In this chapter and in Chapter 5 we shall present many mathematical applications of computer graphics. In order to draw the line somewhere (pardon the pun) we shall restrict ourselves to the mathematics associated with the plane and in particular with curves in the plane. There is a whole other realm, just as fascinating, connected with objects, such as curves, polyhedra and surfaces, in three-dimensional space. Nevertheless what the computer actually draws is, in these cases too, a curve or system of curves in the plane – that of the screen. The extra complications come from taking a three-dimensional object and associating with it a curve or system of curves – for example its outline when seen from a distance, or a sequence of such outlines or a sequence of plane sections of the object. We touch on this in a discussion of the swallowtail surface in Section 4.14.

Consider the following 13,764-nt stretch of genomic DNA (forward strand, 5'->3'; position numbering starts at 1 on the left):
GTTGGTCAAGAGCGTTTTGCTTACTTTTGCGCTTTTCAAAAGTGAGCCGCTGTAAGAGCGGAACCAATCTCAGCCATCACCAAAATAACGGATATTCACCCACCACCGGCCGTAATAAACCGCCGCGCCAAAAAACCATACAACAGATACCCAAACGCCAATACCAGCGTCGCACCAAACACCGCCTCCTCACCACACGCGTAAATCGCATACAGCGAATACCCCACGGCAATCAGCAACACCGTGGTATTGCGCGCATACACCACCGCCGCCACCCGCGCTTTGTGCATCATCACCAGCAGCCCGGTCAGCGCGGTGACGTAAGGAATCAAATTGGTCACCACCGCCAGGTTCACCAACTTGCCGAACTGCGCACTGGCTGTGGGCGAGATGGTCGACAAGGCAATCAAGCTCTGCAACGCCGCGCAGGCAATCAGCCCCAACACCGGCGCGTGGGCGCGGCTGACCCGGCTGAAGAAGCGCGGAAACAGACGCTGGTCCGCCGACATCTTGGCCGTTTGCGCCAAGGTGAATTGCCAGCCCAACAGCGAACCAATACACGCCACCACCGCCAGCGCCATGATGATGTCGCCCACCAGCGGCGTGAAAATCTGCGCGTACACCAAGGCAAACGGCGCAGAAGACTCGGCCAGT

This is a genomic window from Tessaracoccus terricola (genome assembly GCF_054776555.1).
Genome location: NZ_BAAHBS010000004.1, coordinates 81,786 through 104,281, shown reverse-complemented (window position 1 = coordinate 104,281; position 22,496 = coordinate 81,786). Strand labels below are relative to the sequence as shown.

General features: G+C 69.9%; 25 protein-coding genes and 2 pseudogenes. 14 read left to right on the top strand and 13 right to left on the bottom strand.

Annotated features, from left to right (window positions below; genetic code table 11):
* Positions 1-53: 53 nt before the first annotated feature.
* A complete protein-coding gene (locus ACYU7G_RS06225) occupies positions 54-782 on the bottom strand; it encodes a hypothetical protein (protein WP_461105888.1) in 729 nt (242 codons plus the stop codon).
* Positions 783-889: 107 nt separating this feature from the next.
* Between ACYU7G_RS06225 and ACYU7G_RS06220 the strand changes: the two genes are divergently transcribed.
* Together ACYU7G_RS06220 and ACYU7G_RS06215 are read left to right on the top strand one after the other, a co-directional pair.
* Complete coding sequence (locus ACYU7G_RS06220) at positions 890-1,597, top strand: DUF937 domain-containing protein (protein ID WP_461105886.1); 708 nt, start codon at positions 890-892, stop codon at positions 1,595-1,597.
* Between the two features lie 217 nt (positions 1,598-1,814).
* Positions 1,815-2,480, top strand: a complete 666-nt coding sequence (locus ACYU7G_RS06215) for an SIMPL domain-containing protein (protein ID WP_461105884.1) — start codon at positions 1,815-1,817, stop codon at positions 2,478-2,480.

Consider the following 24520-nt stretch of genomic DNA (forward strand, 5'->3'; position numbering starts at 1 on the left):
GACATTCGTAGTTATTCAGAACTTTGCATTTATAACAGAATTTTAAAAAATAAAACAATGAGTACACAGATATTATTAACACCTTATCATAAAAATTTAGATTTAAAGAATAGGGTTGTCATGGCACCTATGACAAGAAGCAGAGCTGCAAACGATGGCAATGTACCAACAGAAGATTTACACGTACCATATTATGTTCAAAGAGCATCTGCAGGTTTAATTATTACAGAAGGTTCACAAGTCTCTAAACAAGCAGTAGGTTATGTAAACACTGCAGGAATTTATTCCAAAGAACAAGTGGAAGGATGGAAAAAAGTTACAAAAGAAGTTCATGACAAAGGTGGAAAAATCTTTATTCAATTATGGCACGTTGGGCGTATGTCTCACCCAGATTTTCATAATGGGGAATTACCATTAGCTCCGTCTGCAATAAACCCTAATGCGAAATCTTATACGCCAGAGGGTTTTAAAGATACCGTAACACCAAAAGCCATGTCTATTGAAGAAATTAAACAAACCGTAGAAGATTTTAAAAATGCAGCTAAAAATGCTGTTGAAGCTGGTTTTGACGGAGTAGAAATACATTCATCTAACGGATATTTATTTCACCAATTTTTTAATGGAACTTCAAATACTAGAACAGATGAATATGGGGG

The computer can (with our help) draw curves and collections of curves which are just too complicated to attempt by hand. For some purposes a rough sketch of a curve does very well – you will probably have drawn many such sketches by hand, and we are certain that the art of curve-sketching by hand is still an art well worth acquiring. However, for some other purposes, such as the illustration or discovery of facts connected with the differential geometry of curves and families of curves (not to mention surfaces), accurate drawings are essential.